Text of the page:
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Curbed’s 2019 forecast

Drawing a line from local news to architecture coverage

The past couple of months have been a period of great introspection at Curbed. We’ve debated how to best express our mission, talked with our writers, built decks (the slide kind!), presented to colleagues at Vox Media, tweaked how our network is structured, and taken stock of the amazing things we’ve accomplished in 2018. Add to that process a general uneasiness about the state of media—that’s for another columnist to unpack, but I’m sure you feel me—and more specific fretting over the state of architecture, and you’ve got a potent stew of purpose.

First, we’ve been both focusing and expanding Curbed’s ethos over the past few years. Our focus: We’ve pioneered an alternative model for local news—by surfacing it to a growing national audience that is more aware than ever of urbanism. And we’ve expanded our beats beyond real estate to cover the things people care about in the places they live: transportation, affordable housing, local elections, homelessness, gentrification, rental price comparisons, guides for people just moving to a particular city, guides for people just looking to get out of town.

Our conception of “home” applies on a broad scale: from the rise of the ubiquitous “modern farmhouse” look to someone’s flood-proof renovation, from a block association’s cleanup effort to a neighborhood’s rezoning, from a city’s investment in bike lanes to a nationwide coalition of mayors fighting climate change. Curbed is right there with you, engaged in the micro- and macro-issues of your city.

Meanwhile, the news cycle moves fast, and structure arrives slow. 2018 was not an especially exciting year for new architecture—instead we got a #MeToo reckoning for one of the field’s elder statesmen, a “Shitty Men in Architecture” list, and subsequent calls to end the lone architect-genius myth.

Curbed has always been about providing context, and our architecture coverage is no different. That’s precisely why we have a critic, Alexandra Lange, who sees beyond the traditional purview of architecture criticism.

One quarter of Alexandra’s pieces in 2018 discussed standalone buildings. That number doesn’t represent a lack of interest in buildings themselves, of course. It represents a move away from the lionization of a few firms that garner the majority of high-profile commissions, and toward an ever-growing curiosity about where mass culture intersects with the built environment, how architecture plays out in a museum setting, why postmodernism is worthy of preservation, and how public space can be designed for teens.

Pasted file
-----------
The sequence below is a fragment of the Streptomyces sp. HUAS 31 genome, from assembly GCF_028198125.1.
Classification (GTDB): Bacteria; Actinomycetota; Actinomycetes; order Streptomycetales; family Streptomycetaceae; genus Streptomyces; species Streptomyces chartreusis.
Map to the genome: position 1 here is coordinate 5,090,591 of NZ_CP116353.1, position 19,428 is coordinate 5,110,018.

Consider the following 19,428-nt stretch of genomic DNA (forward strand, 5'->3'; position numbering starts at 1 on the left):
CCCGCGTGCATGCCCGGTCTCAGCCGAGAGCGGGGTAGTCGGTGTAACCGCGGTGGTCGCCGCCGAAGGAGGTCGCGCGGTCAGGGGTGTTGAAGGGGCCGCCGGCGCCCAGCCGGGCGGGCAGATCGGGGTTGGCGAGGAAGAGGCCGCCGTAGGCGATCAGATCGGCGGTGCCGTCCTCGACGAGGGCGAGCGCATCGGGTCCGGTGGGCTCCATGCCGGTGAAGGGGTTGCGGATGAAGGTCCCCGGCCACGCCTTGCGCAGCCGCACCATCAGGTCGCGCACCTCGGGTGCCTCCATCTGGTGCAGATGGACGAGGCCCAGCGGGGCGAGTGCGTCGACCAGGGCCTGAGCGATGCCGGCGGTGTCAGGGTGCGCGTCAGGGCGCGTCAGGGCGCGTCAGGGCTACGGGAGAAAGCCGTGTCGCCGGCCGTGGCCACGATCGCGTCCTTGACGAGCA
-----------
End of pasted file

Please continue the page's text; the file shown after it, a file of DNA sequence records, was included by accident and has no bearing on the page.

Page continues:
Now imagine if we limited her to reviewing only Architecture, singular, capital-A, in its most traditional sense? I love singular structures, don’t get me wrong—the title of my forthcoming* memoir is, after all, Distracted by a Building: The Kelsey Keith Story.

But single-building reviews do not an architectural media landscape make.

Writing on architecture—unless the discipline wants to die of dry rot, somewhere in an academic enclave—must adapt to the times. Trust me that this is a constant conversation: Alexandra and I both—as well as Curbed’s roster of talented, passionate writers and editors—believe strongly and surely that architecture publishing has to consider context (physically and historically), incorporate the public, tout collaboration and mentorship, and think intersectionally to be even remotely relevant.

Buildings do matter, and we hope everyone reading Curbed or walking around a city shares that opinion. But we as editors, and we as readers, understand that it’s folly to only talk about single edifices at a remove.

San Francisco’s Millennium Tower is interesting because it’s sinking into the sand its foundation was piled into, not because of its glassy facade. The Menil Collection’s new Drawing Center intrigues because it’s part of an architectural landscape knitted into acreage smack dab in the middle of Houston. Oakland’s stadium is worth updating and preserving not (just) because it’s a Brutalist beauty, but because it’s accessible via public transit—and the shiny new toy proposed by BIG to replace it is not. A New York City airport isn’t just a terminal building, it’s a place of civic gathering, and one point in a giant multimodal transportation grid. And in a state adjusting to annual wildfires, one university’s William Pereira-designed campus isn’t just gorgeous midcentury architecture, it’s a radical model for shelter-in-place emergency planning.

I have long touted the power and impact of architecture and design—in fact, covering those two fields in a smart but accessible way, so that more people can buy into their value, has been the throughline of my career. That ethos is what led me to Curbed in 2015, and helped us grow it into something invaluable and unique: an outlet that encapsulates homes, and buildings, and streets, and neighborhoods, and cities, and movements, all co-existing as warp and weft in the urban fabric.

One last note: This year, we’re trying something new with our annual Groundbreakers honorees. Find out more here.

*Not quickly forthcoming; check back with me in 2038.

I’m going to be writing these notes on a semi-regular basis, and there’s no telling what direction they’ll take next. Stay tuned for more—and in the meantime, you can email me at with any pressing thoughts, compliments, speaking invitations, pitches, or otter GIFs.